The Pawnee Indian Village Museum surrounds and explains an excavated Pawnee Indian earthlodge. The grounds are dotted with the remains of the village which include lodges, storage pits, plazas and a fortification wall. It is located seven miles north of US 36 on K-266, west of Hwy 81.
This Kitkehahki (Republican) village was inhabited in the 1820’s and consisted of 30 to 40 lodges with a population of over 1,000. The village was visited in 1826 by famed mountain man and explorer Jedediah Smith, who was on his way west with a party of trappers.
Twenty-two lodge sites are visible in the six acres enclosed with the fence. The original village is known to have extended further to the south. Surrounding it was a protective wall of sod and timber needed as the Pawnee were at war with almost every other plains tribe. Most of the lodges were 30 or 40 feet in diameter, but two were considerably larger. One of the larger lodge sites, presumably the home of an important family, was selected for this museum, which was erected in 1967. The original floor now exposed within the museum building measures 50 feet in diameter and has an area of almost 2,000 square feet. Visible on the floor are the remains of burned timbers from the collapsed walls, and the post holes in which the roof and wall supports stood. Near the hearth, which still contains ashes from the last fires, are two holes in which crane posts probably were placed to hold cooking pots over the fire. On the west side is a bison skull, badly damaged by fire, recovered from the altar of an adjacent lodge which has been placed where the altar of this lodge would have been.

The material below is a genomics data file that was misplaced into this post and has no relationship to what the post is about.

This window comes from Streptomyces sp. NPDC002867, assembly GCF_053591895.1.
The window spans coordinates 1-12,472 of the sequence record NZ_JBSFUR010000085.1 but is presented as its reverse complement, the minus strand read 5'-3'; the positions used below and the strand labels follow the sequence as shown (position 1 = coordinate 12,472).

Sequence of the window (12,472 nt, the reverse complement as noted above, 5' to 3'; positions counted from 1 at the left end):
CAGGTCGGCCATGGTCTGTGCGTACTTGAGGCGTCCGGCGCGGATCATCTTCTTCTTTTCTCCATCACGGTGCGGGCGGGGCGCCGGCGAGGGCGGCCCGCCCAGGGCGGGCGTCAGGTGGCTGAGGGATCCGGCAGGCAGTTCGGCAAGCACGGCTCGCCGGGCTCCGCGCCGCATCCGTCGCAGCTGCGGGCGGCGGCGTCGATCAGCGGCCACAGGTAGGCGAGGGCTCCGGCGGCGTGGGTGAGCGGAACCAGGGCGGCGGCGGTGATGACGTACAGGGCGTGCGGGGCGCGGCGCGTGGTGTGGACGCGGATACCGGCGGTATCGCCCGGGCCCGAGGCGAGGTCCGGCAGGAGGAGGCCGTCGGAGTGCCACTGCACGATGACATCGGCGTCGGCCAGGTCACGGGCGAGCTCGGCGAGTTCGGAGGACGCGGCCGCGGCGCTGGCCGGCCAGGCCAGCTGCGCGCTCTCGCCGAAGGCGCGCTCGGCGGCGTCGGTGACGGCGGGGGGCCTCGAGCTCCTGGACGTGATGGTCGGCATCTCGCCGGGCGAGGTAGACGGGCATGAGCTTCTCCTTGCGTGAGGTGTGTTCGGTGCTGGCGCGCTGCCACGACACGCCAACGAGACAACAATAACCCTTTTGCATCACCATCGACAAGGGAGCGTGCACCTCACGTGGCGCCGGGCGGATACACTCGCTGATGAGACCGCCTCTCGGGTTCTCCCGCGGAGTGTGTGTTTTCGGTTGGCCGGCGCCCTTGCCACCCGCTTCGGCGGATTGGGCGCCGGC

In the south part of the floor is a large storage pit. This was probably lined with bark or thatched grass and contained corn, squash, dried meat and other foods. On the floor, exactly where they were found, are remains of stone, bone and metal tools which were left in the lodge when it was abandoned. Included are bone hoe blades made from the scapula of a bison, arrow shaft smoothers made of sandstone, and metal trade goods including an ax, hoe blade, knife blades and arrow points. There are also several parts from a typical trade gun of the period. Sections of mussel shell and bits of corn, shelled and on the ear, remain scattered over the floor, also as they were found.